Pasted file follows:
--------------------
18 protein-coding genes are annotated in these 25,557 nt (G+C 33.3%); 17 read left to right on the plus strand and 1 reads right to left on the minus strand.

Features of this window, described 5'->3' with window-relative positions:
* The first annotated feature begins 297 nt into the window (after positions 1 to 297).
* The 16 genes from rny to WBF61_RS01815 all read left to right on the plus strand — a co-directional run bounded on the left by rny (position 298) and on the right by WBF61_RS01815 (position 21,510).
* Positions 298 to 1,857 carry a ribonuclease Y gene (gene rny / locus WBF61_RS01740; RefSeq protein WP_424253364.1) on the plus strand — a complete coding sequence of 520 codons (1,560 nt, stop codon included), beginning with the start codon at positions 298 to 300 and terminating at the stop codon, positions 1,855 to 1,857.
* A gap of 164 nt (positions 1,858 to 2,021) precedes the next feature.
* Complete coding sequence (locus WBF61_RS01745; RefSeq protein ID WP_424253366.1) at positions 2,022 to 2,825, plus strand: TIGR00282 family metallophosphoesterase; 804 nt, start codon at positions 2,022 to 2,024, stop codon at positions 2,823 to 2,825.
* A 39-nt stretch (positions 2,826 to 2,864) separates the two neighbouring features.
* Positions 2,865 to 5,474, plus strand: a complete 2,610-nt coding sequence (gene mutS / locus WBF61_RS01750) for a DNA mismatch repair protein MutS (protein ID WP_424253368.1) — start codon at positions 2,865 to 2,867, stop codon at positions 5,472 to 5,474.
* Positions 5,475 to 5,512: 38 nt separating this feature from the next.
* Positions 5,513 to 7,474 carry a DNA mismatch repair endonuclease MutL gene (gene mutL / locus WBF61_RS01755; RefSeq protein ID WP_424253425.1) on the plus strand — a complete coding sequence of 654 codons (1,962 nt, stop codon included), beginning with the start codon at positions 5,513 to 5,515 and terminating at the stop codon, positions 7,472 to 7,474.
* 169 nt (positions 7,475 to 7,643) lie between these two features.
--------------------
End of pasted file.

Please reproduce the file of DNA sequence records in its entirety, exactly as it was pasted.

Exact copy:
18 protein-coding genes are annotated in these 25,557 nt (G+C 33.3%); 17 read left to right on the plus strand and 1 reads right to left on the minus strand.

Features of this window, described 5'->3' with window-relative positions:
* The first annotated feature begins 297 nt into the window (after positions 1 to 297).
* The 16 genes from rny to WBF61_RS01815 all read left to right on the plus strand — a co-directional run bounded on the left by rny (position 298) and on the right by WBF61_RS01815 (position 21,510).
* Positions 298 to 1,857 carry a ribonuclease Y gene (gene rny / locus WBF61_RS01740; RefSeq protein WP_424253364.1) on the plus strand — a complete coding sequence of 520 codons (1,560 nt, stop codon included), beginning with the start codon at positions 298 to 300 and terminating at the stop codon, positions 1,855 to 1,857.
* A gap of 164 nt (positions 1,858 to 2,021) precedes the next feature.
* Complete coding sequence (locus WBF61_RS01745; RefSeq protein ID WP_424253366.1) at positions 2,022 to 2,825, plus strand: TIGR00282 family metallophosphoesterase; 804 nt, start codon at positions 2,022 to 2,024, stop codon at positions 2,823 to 2,825.
* A 39-nt stretch (positions 2,826 to 2,864) separates the two neighbouring features.
* Positions 2,865 to 5,474, plus strand: a complete 2,610-nt coding sequence (gene mutS / locus WBF61_RS01750) for a DNA mismatch repair protein MutS (protein ID WP_424253368.1) — start codon at positions 2,865 to 2,867, stop codon at positions 5,472 to 5,474.
* Positions 5,475 to 5,512: 38 nt separating this feature from the next.
* Positions 5,513 to 7,474 carry a DNA mismatch repair endonuclease MutL gene (gene mutL / locus WBF61_RS01755; RefSeq protein ID WP_424253425.1) on the plus strand — a complete coding sequence of 654 codons (1,962 nt, stop codon included), beginning with the start codon at positions 5,513 to 5,515 and terminating at the stop codon, positions 7,472 to 7,474.
* 169 nt (positions 7,475 to 7,643) lie between these two features.